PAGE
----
Traditional sectors, such as real estate, tourism and banking, will play a decisive role in the future growth story of the UAE, said Omar Fahoum, Chairman and CEO of Deloitte and Touche Middle East. Recently, these sectors have taken a beating but that does not undermine the role they are expected to play in times to come. However, there has to be a reassessment of cost models to put it on par with advanced markets, Fahoum told Emirates Business in an interview.
In the current economic climate, where do you see the opportunities that will ensure the UAE's future growth?
There will be many opportunities in the UAE in the future. I see greater consolidation in sectors such as real estate and banking. That will lead to stronger organisations and better rationalisation of resources. However, the UAE needs to retain its competitive edge. Firstly, the cost of doing business in the country has increased substantially and that has reduced this distinctive edge. The country needs to look at this factor to keep it competitive. Secondly, the UAE needs to go through a dynamic regulatory review.
There should be more transparency in regulations. For example, clauses pertaining to ownership of real estate by non-nationals should be clearer. Better regulations will help the country position itself as a good place to do business for foreign institutions.
As of now, there is no other market in the region that is distinctly better than the UAE when it comes to doing business. But if you look at the recent World Bank rankings, Saudi Arabia ranked as the best country in the Arab World to do business; it has made impressive improvements.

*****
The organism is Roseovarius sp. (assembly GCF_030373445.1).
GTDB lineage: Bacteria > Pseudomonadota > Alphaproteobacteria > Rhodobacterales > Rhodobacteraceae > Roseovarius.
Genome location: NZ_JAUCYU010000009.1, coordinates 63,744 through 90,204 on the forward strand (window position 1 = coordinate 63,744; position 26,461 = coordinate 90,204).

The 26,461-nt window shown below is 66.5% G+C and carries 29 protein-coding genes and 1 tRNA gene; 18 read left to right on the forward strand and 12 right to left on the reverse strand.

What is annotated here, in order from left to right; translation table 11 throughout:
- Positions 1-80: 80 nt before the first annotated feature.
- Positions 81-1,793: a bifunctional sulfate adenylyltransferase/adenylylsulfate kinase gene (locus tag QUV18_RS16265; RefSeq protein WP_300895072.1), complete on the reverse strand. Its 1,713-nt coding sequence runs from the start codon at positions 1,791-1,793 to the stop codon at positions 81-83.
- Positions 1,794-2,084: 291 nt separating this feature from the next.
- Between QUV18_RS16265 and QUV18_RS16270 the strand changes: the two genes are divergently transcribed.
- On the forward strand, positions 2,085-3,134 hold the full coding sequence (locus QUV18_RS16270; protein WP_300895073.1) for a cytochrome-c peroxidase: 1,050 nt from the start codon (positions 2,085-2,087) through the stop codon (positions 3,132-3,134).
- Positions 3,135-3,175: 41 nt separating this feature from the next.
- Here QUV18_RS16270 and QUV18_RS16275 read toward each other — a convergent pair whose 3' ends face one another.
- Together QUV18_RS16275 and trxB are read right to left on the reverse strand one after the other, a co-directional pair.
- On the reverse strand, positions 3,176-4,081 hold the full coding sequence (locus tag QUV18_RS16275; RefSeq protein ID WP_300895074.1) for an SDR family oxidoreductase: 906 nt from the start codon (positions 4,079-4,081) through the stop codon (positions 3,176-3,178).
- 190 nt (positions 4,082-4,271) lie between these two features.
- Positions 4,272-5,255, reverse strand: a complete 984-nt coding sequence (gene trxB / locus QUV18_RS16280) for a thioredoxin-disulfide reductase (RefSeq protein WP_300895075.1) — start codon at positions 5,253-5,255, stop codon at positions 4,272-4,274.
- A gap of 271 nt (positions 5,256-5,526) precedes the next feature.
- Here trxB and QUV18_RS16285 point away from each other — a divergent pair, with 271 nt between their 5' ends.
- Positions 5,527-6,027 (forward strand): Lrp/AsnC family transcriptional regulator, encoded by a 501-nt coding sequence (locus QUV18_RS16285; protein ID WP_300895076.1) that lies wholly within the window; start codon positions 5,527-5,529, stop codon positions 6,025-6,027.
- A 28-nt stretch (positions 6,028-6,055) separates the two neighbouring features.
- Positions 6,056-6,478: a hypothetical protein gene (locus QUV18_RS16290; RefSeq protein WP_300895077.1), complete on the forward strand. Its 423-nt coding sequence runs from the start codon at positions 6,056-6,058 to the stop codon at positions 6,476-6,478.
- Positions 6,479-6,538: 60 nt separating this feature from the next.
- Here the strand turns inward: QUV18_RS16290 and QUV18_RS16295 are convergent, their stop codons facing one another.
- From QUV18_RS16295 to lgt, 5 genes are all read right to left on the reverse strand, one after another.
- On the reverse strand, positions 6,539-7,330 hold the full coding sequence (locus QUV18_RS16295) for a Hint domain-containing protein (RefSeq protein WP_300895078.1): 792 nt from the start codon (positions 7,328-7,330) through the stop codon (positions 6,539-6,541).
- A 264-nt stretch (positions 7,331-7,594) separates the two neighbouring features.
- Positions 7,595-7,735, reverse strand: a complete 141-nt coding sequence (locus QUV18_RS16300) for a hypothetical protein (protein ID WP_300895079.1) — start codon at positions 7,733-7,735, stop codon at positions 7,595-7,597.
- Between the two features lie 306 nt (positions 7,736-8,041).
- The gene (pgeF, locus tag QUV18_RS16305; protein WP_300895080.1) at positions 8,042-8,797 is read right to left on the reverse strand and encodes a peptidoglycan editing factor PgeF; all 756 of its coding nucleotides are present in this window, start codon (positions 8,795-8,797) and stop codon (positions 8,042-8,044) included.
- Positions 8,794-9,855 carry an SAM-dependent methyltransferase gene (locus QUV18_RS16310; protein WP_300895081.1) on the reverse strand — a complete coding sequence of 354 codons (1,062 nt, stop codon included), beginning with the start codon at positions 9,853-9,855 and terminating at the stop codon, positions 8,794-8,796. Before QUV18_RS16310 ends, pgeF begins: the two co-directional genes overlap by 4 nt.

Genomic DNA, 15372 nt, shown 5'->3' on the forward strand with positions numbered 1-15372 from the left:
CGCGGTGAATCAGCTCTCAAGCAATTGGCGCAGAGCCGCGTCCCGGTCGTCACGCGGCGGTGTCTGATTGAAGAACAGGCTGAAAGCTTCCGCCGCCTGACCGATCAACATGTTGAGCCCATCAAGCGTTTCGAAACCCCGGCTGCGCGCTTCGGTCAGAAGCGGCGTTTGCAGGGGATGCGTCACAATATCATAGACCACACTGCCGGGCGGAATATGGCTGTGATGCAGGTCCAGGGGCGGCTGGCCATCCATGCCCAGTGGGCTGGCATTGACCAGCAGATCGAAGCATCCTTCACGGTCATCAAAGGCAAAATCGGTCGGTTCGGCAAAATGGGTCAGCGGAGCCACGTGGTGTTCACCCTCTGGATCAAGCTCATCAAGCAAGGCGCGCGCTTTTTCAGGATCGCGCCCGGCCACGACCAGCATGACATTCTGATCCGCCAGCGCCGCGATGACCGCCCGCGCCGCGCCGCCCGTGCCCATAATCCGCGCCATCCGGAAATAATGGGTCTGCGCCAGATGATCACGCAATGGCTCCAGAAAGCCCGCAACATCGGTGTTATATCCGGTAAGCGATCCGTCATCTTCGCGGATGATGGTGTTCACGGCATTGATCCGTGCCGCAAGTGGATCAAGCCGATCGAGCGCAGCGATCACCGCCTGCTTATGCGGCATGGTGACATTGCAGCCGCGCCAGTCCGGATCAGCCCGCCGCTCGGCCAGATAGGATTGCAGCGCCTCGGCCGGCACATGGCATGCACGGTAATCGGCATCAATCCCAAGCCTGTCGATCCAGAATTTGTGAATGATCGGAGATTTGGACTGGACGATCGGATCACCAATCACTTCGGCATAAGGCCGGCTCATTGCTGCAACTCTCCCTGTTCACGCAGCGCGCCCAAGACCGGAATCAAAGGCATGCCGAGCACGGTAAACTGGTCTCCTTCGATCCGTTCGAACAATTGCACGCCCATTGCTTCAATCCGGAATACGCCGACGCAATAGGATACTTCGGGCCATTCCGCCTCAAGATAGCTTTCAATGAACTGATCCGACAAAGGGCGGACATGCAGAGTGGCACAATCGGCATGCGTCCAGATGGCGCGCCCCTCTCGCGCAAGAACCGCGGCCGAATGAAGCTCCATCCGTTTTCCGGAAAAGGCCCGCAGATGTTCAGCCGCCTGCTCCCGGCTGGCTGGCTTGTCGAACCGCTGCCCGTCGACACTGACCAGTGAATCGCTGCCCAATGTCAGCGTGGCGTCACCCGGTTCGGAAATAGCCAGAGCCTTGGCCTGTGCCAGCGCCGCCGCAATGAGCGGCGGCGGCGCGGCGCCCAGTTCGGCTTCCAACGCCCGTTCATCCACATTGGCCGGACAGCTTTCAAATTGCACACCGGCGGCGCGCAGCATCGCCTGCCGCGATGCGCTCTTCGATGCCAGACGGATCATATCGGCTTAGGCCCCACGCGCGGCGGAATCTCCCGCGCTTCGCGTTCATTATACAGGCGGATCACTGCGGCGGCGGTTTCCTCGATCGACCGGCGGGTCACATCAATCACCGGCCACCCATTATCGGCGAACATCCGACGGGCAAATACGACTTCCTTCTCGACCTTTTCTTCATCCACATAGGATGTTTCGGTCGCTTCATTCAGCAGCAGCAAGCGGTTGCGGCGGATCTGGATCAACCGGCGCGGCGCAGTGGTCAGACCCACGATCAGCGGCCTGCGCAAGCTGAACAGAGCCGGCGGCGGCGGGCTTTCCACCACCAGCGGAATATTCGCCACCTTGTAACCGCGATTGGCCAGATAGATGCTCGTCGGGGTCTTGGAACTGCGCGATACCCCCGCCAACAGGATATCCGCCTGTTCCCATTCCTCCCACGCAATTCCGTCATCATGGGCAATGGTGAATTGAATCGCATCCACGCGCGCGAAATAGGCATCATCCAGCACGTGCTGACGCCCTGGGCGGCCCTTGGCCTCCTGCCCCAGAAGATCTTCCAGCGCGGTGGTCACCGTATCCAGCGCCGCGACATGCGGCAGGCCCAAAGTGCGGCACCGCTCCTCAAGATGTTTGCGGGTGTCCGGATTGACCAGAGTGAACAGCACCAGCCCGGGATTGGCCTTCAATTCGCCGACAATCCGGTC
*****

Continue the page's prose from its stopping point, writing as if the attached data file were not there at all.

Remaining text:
What sector/sectors will play a decisive role in this growth? Do you think real estate will bounce back?
I strongly believe that traditional sectors, such as real estate, tourism and banking, will play a decisive role in the future growth story of the UAE. However, there will be more rationalisation required to position itself against the vagaries of the markets. There has to be a reassessment of cost models to put it on par with advanced markets.
What kind of government action or intervention do you expect?
There has been a shift to closer government regulations. After the Enron scandal in 2002, the SEC (Securities and Exchange Commission) in the United States became stricter and formed the Public Companies Accounting Oversight Board (PCAOB) and other countries such as Japan and Canada followed suit.
In today's environment and conditions, governments are likely to be more engaged with the private sector, particularly where public funds and taxpayers' money are involved.
What is more prevalent these days – self-regulation or government regulation?
Overall, there is a shift to more government regulations as alluded to earlier. Regulators are taking a closer look at events taking place, and one likely outcome is that governments will be more hands-on.
What kind of changes is the accounting profession undergoing these days?